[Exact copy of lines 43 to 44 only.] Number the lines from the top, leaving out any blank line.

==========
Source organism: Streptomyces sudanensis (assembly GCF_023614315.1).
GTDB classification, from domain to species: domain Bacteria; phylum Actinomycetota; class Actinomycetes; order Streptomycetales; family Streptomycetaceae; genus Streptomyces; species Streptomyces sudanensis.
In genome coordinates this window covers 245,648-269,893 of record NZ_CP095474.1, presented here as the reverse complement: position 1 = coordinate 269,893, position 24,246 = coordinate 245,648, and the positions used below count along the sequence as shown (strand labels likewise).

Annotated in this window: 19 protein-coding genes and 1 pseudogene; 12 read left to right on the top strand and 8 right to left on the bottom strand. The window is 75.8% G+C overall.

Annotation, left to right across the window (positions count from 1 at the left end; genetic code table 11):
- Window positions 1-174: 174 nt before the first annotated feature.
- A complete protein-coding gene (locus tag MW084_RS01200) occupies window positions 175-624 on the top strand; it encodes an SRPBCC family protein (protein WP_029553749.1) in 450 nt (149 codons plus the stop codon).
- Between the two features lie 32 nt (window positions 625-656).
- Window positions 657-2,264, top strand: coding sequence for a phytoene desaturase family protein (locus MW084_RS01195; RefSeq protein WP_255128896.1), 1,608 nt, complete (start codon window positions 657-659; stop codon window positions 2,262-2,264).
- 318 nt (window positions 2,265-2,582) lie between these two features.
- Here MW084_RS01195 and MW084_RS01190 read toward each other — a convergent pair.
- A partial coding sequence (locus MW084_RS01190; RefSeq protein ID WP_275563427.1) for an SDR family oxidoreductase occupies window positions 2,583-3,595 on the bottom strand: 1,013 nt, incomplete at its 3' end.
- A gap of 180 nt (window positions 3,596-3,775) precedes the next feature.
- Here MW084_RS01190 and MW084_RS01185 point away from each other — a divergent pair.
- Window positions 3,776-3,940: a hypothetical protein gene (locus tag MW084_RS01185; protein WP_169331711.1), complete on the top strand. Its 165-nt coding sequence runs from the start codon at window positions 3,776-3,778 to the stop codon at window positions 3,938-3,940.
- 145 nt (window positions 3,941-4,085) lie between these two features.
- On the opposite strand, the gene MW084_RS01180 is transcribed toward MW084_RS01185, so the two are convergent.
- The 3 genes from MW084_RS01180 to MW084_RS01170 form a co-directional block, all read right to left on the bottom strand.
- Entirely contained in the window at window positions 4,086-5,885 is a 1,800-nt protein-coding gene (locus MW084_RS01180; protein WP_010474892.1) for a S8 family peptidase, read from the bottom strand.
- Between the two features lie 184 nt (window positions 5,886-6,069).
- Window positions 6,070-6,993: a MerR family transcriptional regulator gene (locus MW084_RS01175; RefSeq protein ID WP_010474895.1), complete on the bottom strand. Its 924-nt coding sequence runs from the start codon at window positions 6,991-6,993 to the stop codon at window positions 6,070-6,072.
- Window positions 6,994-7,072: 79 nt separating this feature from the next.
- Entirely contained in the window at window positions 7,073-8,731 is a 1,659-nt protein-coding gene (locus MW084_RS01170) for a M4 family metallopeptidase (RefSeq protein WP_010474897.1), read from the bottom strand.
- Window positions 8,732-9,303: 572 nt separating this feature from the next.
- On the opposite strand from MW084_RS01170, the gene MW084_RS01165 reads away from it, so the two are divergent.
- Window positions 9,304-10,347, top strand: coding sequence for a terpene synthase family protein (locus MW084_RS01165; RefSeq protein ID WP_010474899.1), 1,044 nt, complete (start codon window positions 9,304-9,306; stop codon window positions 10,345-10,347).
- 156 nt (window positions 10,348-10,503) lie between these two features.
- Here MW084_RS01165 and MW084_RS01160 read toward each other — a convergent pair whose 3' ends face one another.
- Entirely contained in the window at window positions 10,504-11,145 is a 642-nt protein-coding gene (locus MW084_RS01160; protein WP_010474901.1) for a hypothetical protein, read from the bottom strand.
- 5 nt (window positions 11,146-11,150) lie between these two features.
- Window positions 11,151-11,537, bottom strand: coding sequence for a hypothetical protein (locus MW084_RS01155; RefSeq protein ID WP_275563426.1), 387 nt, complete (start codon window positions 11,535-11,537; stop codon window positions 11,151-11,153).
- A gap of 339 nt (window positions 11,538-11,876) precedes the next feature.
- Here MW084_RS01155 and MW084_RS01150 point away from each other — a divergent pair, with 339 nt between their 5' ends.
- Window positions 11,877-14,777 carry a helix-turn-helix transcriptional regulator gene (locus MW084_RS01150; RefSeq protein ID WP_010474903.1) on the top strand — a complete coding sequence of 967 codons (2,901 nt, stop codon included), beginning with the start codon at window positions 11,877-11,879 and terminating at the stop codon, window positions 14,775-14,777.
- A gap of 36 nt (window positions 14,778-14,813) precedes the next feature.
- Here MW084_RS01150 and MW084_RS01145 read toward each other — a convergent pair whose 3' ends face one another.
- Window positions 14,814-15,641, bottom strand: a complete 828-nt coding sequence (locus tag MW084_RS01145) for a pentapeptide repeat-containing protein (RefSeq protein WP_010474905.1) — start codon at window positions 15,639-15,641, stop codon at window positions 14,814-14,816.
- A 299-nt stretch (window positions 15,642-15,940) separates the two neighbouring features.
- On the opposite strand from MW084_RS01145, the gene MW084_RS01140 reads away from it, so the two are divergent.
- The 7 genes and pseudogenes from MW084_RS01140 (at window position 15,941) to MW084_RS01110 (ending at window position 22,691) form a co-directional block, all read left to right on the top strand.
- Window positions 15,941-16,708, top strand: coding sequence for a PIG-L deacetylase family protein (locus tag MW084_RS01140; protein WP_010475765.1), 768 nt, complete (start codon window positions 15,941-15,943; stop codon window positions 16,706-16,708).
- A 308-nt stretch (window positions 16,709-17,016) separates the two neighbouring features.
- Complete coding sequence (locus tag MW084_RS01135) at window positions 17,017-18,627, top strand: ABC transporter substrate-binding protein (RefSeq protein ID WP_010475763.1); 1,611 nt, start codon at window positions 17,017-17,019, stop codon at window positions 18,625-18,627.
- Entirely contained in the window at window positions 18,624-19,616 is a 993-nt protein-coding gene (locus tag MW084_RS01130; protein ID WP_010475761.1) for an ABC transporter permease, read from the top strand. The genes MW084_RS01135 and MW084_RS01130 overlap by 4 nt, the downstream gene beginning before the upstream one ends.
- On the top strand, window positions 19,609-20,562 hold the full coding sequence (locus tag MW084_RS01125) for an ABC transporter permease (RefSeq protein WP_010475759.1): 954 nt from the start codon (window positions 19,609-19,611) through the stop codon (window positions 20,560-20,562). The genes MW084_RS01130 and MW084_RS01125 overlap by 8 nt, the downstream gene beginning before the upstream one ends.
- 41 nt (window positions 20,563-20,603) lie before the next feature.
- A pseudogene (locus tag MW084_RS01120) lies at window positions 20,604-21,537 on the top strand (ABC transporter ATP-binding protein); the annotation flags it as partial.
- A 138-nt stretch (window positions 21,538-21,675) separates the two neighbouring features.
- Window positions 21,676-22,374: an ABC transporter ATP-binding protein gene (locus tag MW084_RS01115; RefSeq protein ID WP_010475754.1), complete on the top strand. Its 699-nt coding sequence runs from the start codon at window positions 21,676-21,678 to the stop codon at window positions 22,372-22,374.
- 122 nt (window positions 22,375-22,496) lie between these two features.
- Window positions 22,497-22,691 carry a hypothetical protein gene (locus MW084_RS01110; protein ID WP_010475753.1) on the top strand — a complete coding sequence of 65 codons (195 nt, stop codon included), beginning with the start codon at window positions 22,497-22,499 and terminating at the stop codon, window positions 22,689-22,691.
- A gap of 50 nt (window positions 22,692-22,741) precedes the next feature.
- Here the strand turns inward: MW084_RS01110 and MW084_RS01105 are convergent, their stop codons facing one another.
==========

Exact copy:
- Complete coding sequence (locus tag MW084_RS01135) at window positions 17,017-18,627, top strand: ABC transporter substrate-binding protein (RefSeq protein ID WP_010475763.1); 1,611 nt, start codon at window positions 17,017-17,019, stop codon at window positions 18,625-18,627.
- Entirely contained in the window at window positions 18,624-19,616 is a 993-nt protein-coding gene (locus tag MW084_RS01130; protein ID WP_010475761.1) for an ABC transporter permease, read from the top strand. The genes MW084_RS01135 and MW084_RS01130 overlap by 4 nt, the downstream gene beginning before the upstream one ends.